The only person that Eisenschiml knew who outranked Grant would have been Stanton. In a torturous and convoluted path, Eisenschiml decided that the only reason Grant would have for not showing up was due to Stanton’s orders, forgetting (or ignoring) that Julia Grant couldn’t stand Mary Todd Lincoln. I’m not going to go into great detail in this post, simply because it deserves more space than I am willing to give it now. But suffice it to say, this path eventually led directly to Everton J. Conger.
Conger came to the War Department after his second wounding during the attempt to seize the Staunton River Bridge during the Wilson-Kautz Raid in 1864. As the actual commander of the regiment, Lafayette Baker (known as Lafe), was on detached service with the War Department (under whose umbrella the First D.C. had been attached), Lieutenant Colonel Conger served as de facto commander. After Conger was declared unfit for military service, he was suddenly a man without an occupation and a family to feed.
Realizing that the success of the First D.C. was in large part thanks to Conger’s leadership, Baker most likely offered him a post with the National Detective Police so his subordinate wouldn’t become destitute. Once Lincoln was murdered, and the NDP was brought into the investigation, Conger also became part of the chase.
“Was it Colonel Conger who killed the cripple visitor of the Garrett household?” Eisenschiml wrote in Why Was Lincoln Murdered? He quoted Lafe’s cousin, Byron Baker, who was part of the Garrett Farm Patrol and who also was with the NDP. During the impeachment investigation of President Andrew Johnson in 1867, Baker testified before Congress that “I supposed, at the time, that Conger shot him, and I said, “What on earth did you shoot him for?” Said he, “I did not shoot him.” Then the idea flashed on my mind that if he did, it had better not be known.”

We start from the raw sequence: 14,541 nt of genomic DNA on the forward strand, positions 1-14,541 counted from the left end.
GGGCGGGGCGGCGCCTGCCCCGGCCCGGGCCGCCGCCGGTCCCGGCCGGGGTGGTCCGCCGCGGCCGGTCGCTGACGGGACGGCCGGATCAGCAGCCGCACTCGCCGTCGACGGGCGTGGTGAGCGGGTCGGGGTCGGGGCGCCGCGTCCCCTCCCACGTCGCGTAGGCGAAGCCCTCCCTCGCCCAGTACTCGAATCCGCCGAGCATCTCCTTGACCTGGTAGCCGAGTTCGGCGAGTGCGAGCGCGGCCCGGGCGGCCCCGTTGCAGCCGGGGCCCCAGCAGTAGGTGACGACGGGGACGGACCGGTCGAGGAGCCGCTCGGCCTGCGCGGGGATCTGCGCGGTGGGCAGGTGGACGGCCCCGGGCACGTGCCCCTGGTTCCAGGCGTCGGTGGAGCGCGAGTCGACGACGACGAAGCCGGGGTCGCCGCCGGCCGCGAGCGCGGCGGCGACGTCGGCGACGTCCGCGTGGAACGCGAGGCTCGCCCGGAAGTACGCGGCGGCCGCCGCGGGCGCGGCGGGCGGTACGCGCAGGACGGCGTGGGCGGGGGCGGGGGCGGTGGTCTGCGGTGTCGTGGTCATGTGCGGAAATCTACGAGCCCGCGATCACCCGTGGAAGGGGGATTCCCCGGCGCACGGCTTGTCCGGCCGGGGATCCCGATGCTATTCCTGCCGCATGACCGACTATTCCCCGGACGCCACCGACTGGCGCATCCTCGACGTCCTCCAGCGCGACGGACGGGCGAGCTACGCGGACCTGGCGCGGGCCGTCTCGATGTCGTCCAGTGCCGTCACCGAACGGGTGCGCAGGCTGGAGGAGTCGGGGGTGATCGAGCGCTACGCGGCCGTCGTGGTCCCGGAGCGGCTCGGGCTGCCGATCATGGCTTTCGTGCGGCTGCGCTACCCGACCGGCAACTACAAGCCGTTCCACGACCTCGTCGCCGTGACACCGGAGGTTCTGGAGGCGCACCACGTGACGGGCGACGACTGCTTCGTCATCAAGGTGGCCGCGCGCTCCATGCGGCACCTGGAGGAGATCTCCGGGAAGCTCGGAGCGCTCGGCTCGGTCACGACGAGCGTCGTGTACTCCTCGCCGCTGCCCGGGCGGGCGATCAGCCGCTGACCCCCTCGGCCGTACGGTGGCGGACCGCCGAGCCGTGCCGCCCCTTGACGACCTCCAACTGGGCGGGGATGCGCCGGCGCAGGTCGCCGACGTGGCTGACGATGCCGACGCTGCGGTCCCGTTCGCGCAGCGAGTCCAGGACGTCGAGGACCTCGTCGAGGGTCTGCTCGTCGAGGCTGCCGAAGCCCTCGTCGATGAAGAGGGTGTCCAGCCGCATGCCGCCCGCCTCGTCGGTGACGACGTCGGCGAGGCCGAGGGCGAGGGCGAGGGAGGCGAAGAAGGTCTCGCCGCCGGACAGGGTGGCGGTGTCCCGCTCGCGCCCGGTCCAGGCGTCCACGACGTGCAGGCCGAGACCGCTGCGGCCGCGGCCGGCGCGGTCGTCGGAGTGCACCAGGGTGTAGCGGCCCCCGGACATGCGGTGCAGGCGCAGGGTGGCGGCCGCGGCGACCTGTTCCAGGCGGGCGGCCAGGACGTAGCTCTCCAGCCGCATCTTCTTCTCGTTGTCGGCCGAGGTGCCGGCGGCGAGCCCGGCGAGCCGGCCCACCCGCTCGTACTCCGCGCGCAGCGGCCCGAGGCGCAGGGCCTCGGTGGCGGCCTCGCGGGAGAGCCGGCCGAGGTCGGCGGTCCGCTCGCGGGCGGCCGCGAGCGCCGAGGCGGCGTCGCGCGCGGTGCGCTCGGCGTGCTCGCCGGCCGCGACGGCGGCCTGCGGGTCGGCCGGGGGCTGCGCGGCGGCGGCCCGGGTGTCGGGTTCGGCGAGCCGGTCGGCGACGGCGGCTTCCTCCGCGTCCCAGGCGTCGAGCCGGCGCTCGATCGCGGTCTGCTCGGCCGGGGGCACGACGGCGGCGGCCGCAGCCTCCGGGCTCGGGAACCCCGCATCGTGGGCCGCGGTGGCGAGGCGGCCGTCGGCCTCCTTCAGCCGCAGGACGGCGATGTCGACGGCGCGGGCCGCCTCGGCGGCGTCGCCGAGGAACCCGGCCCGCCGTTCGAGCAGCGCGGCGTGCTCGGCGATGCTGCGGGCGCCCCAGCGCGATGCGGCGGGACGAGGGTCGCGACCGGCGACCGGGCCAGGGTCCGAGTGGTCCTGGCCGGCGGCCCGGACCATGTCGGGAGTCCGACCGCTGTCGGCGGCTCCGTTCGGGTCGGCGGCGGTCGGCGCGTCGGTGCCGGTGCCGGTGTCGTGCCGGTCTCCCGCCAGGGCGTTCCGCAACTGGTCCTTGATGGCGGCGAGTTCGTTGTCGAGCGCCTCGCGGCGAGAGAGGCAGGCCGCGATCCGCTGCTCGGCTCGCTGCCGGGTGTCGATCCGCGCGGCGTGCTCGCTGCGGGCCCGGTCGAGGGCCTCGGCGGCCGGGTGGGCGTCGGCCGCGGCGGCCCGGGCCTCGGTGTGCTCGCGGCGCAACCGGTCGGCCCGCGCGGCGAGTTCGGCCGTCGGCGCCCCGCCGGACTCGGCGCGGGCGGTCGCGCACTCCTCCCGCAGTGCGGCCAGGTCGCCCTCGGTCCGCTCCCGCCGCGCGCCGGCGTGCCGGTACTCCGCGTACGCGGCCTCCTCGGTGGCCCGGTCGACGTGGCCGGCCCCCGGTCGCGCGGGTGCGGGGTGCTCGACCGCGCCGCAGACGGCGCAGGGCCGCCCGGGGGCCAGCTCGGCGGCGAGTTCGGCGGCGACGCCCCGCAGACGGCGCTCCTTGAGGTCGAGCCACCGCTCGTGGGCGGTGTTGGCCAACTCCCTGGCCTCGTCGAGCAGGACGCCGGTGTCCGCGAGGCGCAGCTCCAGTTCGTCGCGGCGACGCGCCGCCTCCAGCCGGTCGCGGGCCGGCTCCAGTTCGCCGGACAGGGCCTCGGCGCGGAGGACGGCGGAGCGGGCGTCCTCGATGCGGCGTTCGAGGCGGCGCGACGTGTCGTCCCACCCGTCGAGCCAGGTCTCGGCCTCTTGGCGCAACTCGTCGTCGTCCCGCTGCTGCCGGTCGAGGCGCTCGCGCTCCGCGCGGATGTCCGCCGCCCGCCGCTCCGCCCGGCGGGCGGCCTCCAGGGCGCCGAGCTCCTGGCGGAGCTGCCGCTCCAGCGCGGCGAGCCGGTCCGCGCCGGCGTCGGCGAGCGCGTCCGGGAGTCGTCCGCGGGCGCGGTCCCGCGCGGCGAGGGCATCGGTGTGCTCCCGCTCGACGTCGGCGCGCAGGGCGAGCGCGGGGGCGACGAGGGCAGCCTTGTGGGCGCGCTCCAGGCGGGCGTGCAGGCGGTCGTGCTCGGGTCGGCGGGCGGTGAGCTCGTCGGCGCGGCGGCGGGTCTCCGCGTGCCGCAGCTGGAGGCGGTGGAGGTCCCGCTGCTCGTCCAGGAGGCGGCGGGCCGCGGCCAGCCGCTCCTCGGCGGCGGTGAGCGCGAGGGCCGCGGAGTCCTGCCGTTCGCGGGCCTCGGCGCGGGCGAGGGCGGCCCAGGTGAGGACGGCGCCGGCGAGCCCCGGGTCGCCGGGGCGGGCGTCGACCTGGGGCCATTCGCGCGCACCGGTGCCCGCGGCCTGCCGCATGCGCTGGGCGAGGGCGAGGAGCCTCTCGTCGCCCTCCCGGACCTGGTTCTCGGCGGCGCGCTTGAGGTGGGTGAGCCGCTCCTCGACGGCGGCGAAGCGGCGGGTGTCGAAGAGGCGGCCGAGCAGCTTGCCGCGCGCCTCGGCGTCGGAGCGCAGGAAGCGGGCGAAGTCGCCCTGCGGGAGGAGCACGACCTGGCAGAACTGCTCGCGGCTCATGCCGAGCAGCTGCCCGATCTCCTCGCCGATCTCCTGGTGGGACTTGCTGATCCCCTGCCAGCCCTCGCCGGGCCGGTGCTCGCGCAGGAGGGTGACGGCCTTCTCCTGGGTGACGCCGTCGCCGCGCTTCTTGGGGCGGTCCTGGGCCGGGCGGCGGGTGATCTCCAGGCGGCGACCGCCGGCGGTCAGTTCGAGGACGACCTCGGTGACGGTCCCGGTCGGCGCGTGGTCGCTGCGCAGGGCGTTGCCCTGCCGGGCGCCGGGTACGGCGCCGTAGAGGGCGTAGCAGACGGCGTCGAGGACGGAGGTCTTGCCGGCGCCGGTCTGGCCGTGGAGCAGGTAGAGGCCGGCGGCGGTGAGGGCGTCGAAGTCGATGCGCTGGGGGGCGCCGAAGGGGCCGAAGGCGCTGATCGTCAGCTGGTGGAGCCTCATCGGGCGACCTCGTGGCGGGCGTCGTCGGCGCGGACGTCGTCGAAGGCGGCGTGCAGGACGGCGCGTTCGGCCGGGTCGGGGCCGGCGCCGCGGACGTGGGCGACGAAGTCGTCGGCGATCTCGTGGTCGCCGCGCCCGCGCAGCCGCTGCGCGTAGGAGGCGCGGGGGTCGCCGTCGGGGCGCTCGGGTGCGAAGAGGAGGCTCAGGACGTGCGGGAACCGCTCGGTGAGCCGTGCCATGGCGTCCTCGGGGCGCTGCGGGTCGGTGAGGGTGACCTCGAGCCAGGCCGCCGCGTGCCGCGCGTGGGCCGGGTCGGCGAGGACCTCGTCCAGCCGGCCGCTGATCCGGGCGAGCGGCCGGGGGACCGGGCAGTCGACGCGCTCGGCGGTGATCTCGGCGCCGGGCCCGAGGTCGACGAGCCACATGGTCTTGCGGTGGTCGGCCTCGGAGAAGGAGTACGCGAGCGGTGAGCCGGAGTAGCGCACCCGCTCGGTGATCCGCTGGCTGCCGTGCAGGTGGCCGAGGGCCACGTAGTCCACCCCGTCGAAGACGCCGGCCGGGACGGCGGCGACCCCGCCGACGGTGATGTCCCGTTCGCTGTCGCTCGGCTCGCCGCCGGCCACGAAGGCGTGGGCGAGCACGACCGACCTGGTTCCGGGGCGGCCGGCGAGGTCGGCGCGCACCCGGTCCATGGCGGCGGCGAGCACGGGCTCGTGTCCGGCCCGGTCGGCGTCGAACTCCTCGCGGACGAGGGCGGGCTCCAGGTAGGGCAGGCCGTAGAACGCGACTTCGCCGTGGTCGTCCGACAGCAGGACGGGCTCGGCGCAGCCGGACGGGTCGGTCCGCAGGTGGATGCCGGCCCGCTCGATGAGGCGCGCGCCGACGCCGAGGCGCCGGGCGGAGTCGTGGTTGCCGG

By the time Byron Baker said this, he was angered that Conger received $15,000 of the $75,000 reward money offered by Stanton’s War Department, while he only got $3,000. His statement that “it had better not be known” was made in an attempt to show that the posse had orders to bring Booth in alive. Conger, however, squelched that in his initial statement after Booth’s death when he said neither Lafe nor Stanton had issued orders that Booth was to be taken alive, although that certainly would have been preferable to bringing just his lifeless body back.
Throughout his life, Byron did what he could to disparage Conger’s role and to puff up his supposed leadership. He even accused investigators of mysteriously losing his statement which he immediately made aboard the monitor Montauk after Booth’s death in order to cheat him out of what he felt to be his rightful share of the money. As William Hanchett has noted in his book The Lincoln Murder Conspiracies, Baker’s statement hadn’t been lost. It was near Conger’s in the records of the War Department.
Eisenschiml notes that Conger got the lion’s share of the reward, but if this was to be seen as an attempt to show that the money Conger received was literally blood money if he had indeed been ordered to keep Booth from talking, Eisenschiml failed to ask another important question. If Stanton ordered Lafe Baker to kill Booth, and Conger carried out the contract, then wouldn’t it have made more sense for Lafe to get the bulk of the money? After all, given Baker’s salacious reputation (Senator Benjamin Butler said it was doubtful that Lafe had ever told the truth in his entire life “even by accident”), Stanton would have had more to fear from the NDP head than he would have had from Conger.
Isn’t it meaningful to note that Lafe got only $3,750—exactly four times less money than Conger received?
Eisenschiml never makes his case that Conger stood quietly near Richard Garrett’s tobacco barn and fired his pistol into Booth’s neck. Indeed, he rarely made his case on any of his accusations. Yet, the serious student of Lincoln’s assassination ignores his work at his own peril. Highly suspect? Yes. Safe to discount and toss aside? Never.